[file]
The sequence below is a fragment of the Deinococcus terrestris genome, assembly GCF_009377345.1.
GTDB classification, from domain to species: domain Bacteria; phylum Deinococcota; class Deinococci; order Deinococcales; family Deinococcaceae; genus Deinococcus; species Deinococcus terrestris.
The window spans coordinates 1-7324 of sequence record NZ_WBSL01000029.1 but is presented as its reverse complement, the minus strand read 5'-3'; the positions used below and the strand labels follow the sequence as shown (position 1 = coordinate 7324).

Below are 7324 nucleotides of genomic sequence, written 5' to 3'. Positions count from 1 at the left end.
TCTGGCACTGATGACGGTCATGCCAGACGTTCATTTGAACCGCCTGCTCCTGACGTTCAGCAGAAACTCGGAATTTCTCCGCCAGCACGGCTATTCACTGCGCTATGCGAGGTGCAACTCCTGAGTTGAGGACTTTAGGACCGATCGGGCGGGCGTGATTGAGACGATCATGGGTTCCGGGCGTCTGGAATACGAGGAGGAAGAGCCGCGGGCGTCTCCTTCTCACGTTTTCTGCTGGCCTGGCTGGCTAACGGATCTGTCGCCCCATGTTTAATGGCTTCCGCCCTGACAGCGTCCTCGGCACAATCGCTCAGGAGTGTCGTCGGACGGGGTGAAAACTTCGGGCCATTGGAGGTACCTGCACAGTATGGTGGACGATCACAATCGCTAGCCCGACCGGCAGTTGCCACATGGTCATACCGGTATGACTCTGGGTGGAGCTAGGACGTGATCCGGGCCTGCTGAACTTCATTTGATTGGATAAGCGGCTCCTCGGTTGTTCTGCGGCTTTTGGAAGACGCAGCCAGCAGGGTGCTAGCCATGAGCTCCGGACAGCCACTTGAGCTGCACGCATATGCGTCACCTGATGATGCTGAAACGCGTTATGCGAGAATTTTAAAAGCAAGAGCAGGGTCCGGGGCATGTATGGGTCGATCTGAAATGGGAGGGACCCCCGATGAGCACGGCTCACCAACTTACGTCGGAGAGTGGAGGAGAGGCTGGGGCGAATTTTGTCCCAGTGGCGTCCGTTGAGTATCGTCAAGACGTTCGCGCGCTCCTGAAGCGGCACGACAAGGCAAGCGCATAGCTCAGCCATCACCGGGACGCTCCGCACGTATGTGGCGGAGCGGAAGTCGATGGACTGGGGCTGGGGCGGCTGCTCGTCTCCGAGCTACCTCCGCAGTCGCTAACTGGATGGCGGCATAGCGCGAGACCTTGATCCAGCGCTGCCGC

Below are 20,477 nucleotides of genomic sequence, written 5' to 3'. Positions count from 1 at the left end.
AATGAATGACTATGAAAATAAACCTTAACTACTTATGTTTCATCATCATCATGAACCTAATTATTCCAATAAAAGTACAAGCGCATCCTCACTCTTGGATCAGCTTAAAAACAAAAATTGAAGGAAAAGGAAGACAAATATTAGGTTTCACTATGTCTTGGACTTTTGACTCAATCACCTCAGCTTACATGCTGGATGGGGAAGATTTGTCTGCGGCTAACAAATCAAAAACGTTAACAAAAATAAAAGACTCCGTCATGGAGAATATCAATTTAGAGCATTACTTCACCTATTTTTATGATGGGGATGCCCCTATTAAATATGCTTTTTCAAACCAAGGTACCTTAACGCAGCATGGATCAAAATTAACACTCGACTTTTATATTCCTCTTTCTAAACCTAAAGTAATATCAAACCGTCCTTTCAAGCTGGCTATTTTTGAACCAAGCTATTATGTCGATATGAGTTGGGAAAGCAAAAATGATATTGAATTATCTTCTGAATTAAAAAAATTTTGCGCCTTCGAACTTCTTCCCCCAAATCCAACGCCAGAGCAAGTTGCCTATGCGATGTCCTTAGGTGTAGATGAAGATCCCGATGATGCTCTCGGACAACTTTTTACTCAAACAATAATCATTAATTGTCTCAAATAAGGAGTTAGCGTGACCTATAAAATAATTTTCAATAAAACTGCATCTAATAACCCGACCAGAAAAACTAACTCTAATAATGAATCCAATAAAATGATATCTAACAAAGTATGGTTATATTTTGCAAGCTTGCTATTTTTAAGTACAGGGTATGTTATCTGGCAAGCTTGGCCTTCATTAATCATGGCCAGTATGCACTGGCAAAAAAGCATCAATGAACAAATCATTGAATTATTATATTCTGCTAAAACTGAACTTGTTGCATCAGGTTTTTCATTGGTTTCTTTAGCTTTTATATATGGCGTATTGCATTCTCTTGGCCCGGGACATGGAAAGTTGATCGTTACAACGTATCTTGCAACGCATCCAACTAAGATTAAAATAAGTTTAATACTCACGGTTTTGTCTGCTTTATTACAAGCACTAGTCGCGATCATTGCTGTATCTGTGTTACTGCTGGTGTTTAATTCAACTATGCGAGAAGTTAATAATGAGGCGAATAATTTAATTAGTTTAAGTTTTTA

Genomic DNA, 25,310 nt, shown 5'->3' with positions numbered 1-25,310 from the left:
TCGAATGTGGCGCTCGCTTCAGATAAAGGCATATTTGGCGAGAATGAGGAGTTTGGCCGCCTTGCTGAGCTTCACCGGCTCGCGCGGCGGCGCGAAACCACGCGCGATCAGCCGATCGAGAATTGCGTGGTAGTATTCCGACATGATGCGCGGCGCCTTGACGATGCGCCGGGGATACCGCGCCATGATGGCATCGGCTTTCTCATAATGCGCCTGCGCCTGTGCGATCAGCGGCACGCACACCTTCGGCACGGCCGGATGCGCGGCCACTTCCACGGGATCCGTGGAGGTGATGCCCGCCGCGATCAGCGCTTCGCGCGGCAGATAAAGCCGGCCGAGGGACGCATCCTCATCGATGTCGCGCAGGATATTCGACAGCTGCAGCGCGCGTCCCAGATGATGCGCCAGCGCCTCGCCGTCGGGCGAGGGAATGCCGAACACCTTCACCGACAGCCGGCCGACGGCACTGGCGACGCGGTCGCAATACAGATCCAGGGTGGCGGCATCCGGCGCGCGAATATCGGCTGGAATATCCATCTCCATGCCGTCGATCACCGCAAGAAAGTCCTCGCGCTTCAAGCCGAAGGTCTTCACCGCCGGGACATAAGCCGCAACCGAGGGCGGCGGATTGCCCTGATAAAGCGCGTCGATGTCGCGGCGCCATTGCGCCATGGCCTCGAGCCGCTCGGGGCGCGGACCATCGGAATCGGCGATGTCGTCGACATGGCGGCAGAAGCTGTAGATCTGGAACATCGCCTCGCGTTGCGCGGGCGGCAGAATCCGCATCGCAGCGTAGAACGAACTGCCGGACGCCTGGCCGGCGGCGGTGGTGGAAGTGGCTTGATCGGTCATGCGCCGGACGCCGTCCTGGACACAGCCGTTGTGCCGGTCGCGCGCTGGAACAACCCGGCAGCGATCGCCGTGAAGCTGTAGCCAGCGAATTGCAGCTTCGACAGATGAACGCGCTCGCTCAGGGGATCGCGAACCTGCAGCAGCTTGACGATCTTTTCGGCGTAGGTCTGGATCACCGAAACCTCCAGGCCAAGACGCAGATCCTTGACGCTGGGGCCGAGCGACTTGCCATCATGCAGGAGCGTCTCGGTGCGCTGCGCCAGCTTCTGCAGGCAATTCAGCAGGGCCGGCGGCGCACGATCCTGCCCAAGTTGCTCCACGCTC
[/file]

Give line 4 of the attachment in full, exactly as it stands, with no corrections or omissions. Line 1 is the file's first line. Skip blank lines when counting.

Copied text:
Below are 7324 nucleotides of genomic sequence, written 5' to 3'. Positions count from 1 at the left end.